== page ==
Moy Park, which is owned by Brazilian meat packer JBS, saw volumes rise 2% in the UK & Ireland but sales fell £11m to £259m because of the discontinued canned beef business and the impact of commodity cost deflation. In Continental Europe, revenues were 16% ahead of a year ago at £93m, driven by favourable exchange rates.

CEO Janet McCollum said: “Against the backdrop of particularly challenging market conditions, the third quarter of 2016 has seen Moy Park continue to deliver a strong performance, with sustained revenue growth and an improvement in LFL profit before tax.

“Our progress continues to be driven by strong customer relationships and improved efficiency and cost control, as well as a culture of constant innovation, which was recently recognised by the award of a prestigious Grocer New Product Development Award for Moy Park branded ‘Extra Tasty’ Roast in the Bag whole chicken.

“Our business is built on the highest standards of food safety and quality, and we are entirely focused on meeting and exceeding the ever-evolving expectations of our customers and consumers. This focus has delivered another period of pleasing continued growth, which has resulted in Moy Park achieving a top 10 ranking in the OC&C Top 150 index of food and drinks companies for the first time.”

The business added that an experienced management team, an “outstanding” product portfolio and a robust financial position, puts Moy Park in a strong position to handle the ongoing economic challenges and uncertainty following the EU referendum. “We therefore remain confident in the continued success and development of the business,” the trading update said.

The FTSE 100 has slipped 0.1% in the early going to 6,788.65 points. B&M Bargains has leapt another 5.8% this morning to 259.2p on the back of yesterday’s strong results.

Yesterday in the City

Shares in Mr Kipling and Oxo supplier Premier Foods (PFD) steamed 4% higher to 47p yesterday as news emerged that its latest triennial pension valuation resulted in a fall in the group pension deficit on an actuarial basis to £416m, down from £1.1bn in 2013. It will reduce Premier’s future cash contributions by £100m. Disappointing first-half figures, with sales down 1.8% and trading profits tumbling 4%, were already priced in by the City following a second quarter update in October. The stock is still not close to the 55p level they were sat at before news of a stalled recovery was published a month ago.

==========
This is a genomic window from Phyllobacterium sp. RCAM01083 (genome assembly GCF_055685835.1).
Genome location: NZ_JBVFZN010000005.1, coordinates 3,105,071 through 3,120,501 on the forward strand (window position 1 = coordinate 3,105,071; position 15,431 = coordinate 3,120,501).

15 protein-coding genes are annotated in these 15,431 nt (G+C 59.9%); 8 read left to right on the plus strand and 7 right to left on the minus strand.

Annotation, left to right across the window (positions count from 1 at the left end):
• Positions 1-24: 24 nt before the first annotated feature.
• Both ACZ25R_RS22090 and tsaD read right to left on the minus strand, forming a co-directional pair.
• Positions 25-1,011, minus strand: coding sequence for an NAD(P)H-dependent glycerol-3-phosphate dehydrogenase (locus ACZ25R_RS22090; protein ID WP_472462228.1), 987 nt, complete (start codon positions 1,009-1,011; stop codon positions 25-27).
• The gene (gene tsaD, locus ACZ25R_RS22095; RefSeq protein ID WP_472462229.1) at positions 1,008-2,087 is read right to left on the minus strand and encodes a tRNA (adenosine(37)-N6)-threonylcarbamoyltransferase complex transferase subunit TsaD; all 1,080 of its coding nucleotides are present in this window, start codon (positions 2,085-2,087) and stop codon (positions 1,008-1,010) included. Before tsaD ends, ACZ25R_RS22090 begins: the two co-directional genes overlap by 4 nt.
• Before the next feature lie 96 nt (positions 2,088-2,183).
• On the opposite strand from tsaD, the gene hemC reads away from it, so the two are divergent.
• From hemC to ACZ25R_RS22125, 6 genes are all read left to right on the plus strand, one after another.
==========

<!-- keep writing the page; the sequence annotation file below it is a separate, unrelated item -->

Tesco (TSCO) and Morrisons (MRW) finished the day as two of the top five risers on the FTSE 100 index following the latest Kantar and Nielsen market performance data revealed that the discounters growth has slowed to its lowest levels for five years as the traditional supermarkets fight back. Tesco was up 5.4% to 217p – on top of the 3.9% jump on Monday following an upgrade to ‘buy’ by HSBC – to take the share price to more than 45% up so far in 2016. Kantar said in the last 12 weeks the retailer put in its best performance for three years.

Morrisons closed 4.5% higher at 222.1p – now up close to 50% for the year.

Sainsbury’s (SBRY) also benefitted from the renewed optimism in the sector, climbing 2.3% to 241.9p. Online grocer Ocado (OCDO) got a 1.2% bump to 276.1p.

The three listed supermarkets also helped the FTSE 100 jump 0.6% to 6,792.74 points, although a surprise dip in British inflation – down to 0.9% in October compared with 1% a month earlier – also played a part.

B&M European Value Retail (BME) was boosted 2.5% to 245p thanks to a 17% jump in profits as it continued to rapidly expand the store estate. The stock had been up more than 4% in early trading, but is still below the 270p IPO price as a result of a sell-off after Brexit as investors worried the discount retailer would be hit by the falling value of the pound as it China-sourced products became more expensive.

Dairy Crest (DCG) was one of the few fallers yesterday, down 2.7% to 580.5p. McBride (MCB) was also behind 2.1% to 176.5p and Irn-Bru maker AG Barr (BAG) was down 1.2% to 499.8p.